ALPACA - The ALgebraic PArallel Variant CAller

ALPACA is a single nucleotide variant caller for next-generation sequencing data, providing intuitive control over the false discovery rate with generic sample filtering scenarios, leveraging OpenCL on CPU, GPU or any coprocessor to speed up calculations and an using HDF5 based persistent storage for iterative refinement of analyses within seconds.

ALPACA has been ported to Rust, and is now available under The following information is outdated.

Often, variant calling entails filtering different samples against each other, e.g. disease samples vs. healthy samples, tumor vs. normal or children vs. parents. The filtering can be seen as operations over the set algebra of variant loci. In general, the filtering is applied after calling. This results in the null hypothesis considered by the variant caller to not properly reflect the actual research question, which in fact entails the filtering. In consequence, controlling the false discovery rate becomes difficult.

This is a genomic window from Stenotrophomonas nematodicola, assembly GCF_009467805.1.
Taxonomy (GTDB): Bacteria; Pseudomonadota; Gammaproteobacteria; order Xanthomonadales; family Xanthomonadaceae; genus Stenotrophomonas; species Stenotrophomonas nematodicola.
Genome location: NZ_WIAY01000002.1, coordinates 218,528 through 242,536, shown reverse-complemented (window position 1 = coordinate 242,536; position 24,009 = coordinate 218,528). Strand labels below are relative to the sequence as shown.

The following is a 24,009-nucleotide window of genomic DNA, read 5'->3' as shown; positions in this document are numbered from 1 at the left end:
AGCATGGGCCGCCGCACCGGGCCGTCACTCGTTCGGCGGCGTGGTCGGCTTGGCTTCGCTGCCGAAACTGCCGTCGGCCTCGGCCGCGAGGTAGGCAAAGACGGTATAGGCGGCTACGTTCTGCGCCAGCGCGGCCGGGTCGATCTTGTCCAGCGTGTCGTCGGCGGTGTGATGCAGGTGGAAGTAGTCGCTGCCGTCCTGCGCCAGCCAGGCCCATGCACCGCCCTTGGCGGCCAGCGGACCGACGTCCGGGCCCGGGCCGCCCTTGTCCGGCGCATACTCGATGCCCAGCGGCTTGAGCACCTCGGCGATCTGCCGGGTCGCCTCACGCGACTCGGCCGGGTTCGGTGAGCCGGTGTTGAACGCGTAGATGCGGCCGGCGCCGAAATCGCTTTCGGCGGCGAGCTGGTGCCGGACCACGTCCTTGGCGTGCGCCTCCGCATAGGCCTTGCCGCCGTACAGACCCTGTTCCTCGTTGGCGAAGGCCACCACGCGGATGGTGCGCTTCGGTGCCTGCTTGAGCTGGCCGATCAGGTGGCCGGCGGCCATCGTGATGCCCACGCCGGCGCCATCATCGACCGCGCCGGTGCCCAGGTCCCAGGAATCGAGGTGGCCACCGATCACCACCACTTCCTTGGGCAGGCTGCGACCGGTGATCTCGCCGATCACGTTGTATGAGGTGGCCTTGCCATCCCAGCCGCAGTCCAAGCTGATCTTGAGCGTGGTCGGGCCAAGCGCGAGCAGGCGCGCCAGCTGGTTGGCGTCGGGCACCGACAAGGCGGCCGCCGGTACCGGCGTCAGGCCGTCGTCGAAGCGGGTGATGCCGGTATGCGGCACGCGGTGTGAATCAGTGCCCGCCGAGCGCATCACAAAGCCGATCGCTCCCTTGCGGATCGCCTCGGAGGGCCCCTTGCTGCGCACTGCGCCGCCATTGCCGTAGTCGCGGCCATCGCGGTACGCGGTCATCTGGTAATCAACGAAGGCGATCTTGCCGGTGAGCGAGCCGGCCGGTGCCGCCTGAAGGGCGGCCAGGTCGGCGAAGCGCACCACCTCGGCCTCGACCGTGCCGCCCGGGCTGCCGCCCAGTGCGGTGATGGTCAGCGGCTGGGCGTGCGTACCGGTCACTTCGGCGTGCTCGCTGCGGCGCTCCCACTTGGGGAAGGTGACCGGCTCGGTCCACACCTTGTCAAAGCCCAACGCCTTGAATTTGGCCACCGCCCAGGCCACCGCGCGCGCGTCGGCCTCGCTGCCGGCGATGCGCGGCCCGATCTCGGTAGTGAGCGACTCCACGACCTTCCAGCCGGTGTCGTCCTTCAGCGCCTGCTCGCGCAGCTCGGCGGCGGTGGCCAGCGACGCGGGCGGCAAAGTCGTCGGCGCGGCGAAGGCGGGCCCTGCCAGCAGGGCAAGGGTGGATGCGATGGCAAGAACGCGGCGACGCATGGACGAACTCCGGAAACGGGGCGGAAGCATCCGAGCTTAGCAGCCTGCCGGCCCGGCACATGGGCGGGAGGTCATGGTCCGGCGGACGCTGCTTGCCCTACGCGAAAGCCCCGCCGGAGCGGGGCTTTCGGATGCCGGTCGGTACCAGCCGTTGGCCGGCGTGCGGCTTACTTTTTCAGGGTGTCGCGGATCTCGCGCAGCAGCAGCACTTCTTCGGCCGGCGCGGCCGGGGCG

Unlike other state of the art variant callers, ALPACA integrates the filtering into the calling by introducing a novel algebraic variant calling model. When calling, a filtering scenario can be specified with an algebraic expression like A - (B + C) with A, B and C being samples. Algebraic calling allows ALPACA to report posterior probabilities for a variant to occur in the unknown set of true variant loci in A that are not in B or C here. Since the probabilities reflect the filtering, they can be directly used to intuitively control the false discovery rate.

ALPACA splits variant calling into a preprocessing step and the actual calling. Preprocessed samples are stored in HDF5 index data structures. In a lightweight and massively parallel step, the sample indexes are merged into an optimized index. On the optimized index, variant calling becomes a matter of seconds. Upon the addition of a sample, merging and the calling have to be repeated. The sample indexes of the other samples remain untouched, avoiding redundant computations.